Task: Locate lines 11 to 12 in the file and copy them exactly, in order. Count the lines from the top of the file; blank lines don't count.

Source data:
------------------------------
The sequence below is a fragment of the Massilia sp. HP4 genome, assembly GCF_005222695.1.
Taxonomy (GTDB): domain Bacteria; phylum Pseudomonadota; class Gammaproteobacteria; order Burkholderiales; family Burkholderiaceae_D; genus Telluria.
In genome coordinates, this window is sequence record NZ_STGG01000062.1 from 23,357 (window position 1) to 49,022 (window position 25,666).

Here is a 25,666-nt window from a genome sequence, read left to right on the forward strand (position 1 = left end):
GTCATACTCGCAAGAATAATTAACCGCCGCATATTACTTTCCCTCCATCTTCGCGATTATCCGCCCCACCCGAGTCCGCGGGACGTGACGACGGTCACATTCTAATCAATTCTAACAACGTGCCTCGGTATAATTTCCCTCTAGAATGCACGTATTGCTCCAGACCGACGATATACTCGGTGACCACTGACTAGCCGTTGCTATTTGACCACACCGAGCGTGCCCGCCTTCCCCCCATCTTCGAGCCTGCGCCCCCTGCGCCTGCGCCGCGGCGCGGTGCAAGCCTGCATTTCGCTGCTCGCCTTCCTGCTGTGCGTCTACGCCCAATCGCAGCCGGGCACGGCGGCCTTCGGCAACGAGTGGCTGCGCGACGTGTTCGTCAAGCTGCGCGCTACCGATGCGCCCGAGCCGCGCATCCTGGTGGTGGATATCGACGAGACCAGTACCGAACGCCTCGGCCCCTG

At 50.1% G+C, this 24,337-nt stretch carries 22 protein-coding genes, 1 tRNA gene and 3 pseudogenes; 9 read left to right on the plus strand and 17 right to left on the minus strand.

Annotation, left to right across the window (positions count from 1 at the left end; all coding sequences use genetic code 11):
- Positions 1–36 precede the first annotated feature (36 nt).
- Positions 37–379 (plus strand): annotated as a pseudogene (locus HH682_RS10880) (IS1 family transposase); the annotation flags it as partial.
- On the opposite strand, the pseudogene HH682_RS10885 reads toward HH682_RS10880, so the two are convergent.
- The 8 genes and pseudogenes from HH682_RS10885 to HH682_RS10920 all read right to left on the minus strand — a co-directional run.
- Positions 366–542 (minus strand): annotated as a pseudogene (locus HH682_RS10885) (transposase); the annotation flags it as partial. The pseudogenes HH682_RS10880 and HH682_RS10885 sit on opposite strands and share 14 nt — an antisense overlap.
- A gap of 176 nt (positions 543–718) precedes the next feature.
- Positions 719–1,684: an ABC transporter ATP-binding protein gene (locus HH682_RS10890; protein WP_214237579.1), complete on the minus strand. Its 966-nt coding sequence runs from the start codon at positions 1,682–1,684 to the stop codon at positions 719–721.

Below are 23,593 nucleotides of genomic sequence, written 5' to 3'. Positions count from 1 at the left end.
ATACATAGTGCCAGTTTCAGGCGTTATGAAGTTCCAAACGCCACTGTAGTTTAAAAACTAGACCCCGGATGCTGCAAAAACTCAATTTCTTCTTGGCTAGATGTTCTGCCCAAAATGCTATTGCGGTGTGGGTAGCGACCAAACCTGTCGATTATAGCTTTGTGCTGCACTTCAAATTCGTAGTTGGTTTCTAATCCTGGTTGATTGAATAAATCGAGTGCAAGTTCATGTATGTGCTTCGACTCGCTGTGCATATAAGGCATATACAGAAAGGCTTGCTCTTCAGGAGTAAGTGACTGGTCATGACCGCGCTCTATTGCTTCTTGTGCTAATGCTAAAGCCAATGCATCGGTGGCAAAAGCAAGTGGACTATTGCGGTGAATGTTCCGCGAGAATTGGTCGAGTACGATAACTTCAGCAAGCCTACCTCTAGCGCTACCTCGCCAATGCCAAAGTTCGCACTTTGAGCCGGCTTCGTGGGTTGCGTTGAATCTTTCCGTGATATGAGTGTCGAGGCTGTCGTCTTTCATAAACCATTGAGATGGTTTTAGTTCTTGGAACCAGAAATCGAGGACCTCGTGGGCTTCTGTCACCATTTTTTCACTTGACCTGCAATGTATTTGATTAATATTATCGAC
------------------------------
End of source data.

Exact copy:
- The 8 genes and pseudogenes from HH682_RS10885 to HH682_RS10920 all read right to left on the minus strand — a co-directional run.
- Positions 366–542 (minus strand): annotated as a pseudogene (locus HH682_RS10885) (transposase); the annotation flags it as partial. The pseudogenes HH682_RS10880 and HH682_RS10885 sit on opposite strands and share 14 nt — an antisense overlap.